Felicia Fink and Andrea Bramblett want it all to stop: the killings, the riots, the bitter arguing.
The Forsyth County women joined forces over social media to organize a vigil from 5-8 p.m. on Tuesday, June 2, at Central Park in response to the recent killings of black Americans by police and the visceral demonstrations around the country that have followed in the days since.
“We’re taking both sides,” Fink said, “and we’re collaborating on the idea of peace as a whole.”
The community is invited to have their voice be heard, but not with chants or destruction, Fink said. Instead, participants will be invited to write a prayer of their choice on a piece of paper and place it within a circle of flowers. Then they’ll be prayed over.
“If you want to write, ‘Black lives matter’ on your card,” Fink said, “you can go to the circle and place the card in the circle and allow the next person to come up and say, ‘Peace across the nation, we want justice’ -- whatever it is they’re desiring, they can place inside the circle.”
Fink and Bramblett designed the event to be a contrast to the images of burning cars, smashed windows and chaos that have drowned out peaceful demonstrations in dozens of cities across the U.S. calling for racial equality and justice following the killing of George Floyd, a black man, while in police custody in Minneapolis.
They chose a location away from government buildings or businesses. Participants are asked to bring battery-powered candles. Volunteers will guide people through the steps of the vigil. All while following social distancing guidelines.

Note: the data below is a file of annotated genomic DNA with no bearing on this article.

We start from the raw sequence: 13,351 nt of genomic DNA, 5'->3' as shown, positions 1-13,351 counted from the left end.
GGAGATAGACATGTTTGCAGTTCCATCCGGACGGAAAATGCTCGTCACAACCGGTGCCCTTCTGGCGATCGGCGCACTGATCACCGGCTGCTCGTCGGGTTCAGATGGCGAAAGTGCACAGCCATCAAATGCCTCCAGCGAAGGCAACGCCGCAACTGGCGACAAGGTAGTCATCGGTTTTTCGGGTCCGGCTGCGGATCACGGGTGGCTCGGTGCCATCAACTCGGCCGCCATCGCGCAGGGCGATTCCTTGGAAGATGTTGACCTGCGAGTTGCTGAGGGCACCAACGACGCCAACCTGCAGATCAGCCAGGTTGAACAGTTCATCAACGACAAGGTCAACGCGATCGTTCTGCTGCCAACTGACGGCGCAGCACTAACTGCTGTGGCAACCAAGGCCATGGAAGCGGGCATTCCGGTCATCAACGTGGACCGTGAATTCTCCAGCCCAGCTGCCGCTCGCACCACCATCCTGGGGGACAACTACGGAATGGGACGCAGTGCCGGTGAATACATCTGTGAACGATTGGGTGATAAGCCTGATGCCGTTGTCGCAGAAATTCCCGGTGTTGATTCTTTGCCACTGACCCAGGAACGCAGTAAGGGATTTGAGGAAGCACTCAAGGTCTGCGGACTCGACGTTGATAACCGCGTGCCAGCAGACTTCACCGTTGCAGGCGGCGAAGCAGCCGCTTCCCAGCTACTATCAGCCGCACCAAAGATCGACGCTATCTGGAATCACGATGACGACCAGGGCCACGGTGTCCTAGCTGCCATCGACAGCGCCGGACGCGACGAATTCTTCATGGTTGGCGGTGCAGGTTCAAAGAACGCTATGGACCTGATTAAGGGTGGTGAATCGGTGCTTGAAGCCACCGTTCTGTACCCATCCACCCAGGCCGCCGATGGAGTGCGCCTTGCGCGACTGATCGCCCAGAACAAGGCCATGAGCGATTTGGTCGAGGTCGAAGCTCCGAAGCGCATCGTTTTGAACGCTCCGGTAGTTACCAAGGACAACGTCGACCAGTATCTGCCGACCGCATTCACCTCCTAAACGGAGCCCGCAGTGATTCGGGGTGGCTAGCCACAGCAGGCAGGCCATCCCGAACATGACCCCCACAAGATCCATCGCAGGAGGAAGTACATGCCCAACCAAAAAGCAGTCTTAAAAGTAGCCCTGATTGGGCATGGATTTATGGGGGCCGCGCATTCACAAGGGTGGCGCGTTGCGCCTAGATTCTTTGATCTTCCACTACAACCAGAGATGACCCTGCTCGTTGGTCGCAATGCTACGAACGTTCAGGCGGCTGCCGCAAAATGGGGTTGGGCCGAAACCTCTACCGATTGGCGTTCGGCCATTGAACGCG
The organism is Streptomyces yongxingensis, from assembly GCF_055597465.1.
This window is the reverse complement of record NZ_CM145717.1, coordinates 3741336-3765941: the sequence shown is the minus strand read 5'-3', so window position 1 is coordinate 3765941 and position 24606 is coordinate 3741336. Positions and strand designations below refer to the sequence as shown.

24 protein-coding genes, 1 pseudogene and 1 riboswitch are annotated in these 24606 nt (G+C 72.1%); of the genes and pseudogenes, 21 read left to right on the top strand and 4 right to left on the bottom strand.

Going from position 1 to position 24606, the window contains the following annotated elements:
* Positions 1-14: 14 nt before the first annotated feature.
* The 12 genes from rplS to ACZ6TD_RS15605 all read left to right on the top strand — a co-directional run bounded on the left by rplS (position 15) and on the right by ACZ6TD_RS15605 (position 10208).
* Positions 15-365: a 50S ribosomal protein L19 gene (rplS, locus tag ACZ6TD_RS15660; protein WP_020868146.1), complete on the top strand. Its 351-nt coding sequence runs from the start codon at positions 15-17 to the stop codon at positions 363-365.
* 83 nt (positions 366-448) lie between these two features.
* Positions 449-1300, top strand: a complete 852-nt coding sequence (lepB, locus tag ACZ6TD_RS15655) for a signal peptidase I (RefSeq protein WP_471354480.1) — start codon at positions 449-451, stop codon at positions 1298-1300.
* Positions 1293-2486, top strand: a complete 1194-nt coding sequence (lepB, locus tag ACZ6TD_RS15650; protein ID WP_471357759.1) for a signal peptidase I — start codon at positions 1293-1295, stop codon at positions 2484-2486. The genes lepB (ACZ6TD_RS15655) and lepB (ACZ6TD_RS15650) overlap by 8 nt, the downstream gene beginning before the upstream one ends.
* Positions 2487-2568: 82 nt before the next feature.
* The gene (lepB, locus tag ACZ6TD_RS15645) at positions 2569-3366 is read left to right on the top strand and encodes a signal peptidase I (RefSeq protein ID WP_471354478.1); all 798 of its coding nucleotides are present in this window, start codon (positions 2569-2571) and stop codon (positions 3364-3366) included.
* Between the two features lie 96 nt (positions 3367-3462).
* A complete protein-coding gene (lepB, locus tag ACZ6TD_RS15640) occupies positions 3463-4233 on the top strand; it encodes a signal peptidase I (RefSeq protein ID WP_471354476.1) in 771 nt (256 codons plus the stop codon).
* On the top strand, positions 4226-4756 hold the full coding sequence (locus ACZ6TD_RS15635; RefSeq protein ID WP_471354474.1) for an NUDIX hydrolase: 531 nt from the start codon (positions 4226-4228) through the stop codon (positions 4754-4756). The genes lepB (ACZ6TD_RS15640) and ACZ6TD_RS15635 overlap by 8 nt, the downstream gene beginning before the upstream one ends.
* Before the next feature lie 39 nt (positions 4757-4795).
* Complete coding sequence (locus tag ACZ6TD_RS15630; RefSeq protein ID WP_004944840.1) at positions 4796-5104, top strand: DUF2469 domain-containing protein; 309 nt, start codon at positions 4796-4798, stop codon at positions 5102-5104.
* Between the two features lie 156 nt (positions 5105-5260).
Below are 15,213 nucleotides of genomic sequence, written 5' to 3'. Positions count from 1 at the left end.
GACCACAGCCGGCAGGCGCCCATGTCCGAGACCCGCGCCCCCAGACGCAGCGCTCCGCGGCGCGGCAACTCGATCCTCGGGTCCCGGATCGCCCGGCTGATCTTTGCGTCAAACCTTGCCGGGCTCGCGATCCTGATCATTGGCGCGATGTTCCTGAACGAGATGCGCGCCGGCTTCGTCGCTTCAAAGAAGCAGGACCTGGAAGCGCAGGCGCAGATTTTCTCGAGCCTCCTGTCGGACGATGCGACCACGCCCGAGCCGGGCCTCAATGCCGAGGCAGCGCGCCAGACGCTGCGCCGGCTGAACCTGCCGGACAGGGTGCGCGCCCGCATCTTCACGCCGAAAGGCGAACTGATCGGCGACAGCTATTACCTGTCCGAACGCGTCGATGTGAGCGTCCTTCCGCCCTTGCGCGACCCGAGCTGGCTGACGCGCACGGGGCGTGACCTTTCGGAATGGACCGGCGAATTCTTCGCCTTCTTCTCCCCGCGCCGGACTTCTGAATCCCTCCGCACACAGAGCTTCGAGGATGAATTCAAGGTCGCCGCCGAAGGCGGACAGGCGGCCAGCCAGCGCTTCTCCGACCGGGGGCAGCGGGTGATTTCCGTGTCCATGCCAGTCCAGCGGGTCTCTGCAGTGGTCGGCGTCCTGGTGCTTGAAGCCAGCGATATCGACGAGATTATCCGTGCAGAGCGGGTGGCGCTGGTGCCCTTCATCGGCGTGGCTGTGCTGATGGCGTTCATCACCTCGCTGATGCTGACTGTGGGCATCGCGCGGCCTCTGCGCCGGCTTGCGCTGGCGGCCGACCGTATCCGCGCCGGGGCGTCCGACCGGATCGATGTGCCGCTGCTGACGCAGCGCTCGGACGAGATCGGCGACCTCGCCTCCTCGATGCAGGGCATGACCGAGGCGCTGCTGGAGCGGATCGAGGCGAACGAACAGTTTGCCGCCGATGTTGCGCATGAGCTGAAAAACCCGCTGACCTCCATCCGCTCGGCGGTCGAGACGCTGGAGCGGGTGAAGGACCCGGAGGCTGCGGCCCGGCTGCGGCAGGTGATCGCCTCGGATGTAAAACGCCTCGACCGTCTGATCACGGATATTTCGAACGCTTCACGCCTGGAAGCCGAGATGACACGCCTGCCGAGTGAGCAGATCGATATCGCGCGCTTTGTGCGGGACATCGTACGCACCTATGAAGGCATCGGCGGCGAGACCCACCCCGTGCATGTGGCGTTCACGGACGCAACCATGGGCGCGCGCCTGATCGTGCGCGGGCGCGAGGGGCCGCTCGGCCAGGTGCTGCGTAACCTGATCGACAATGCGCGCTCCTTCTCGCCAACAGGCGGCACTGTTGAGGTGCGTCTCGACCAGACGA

“That’s why we geared it toward a prayer,” Fink said. “Something very simple and quiet and kind of mourn for what’s going on around the country.”
Fink said she, and Bramblett, worried that the county’s past racial tensions might make it an easy target for demonstrators in Atlanta to come to Forsyth County and “speak for our community.”
“No one has given a proper update on Forsyth County,” Fink said. “Being a minority woman myself, and then (Bramblett), she’s a caucasian woman … who has a biracial child -- we live in this county. We can speak for this county.”
What they have to say is nuanced compared to the bitter clashing they witnessed between local residents on social media in recent days.
“We didn’t feel that we needed to address our local police department,” Fink said. “But we also wanted to stand side by side with those across the country that are facing the hurt and the pain coming from the loss of life due to injustice.”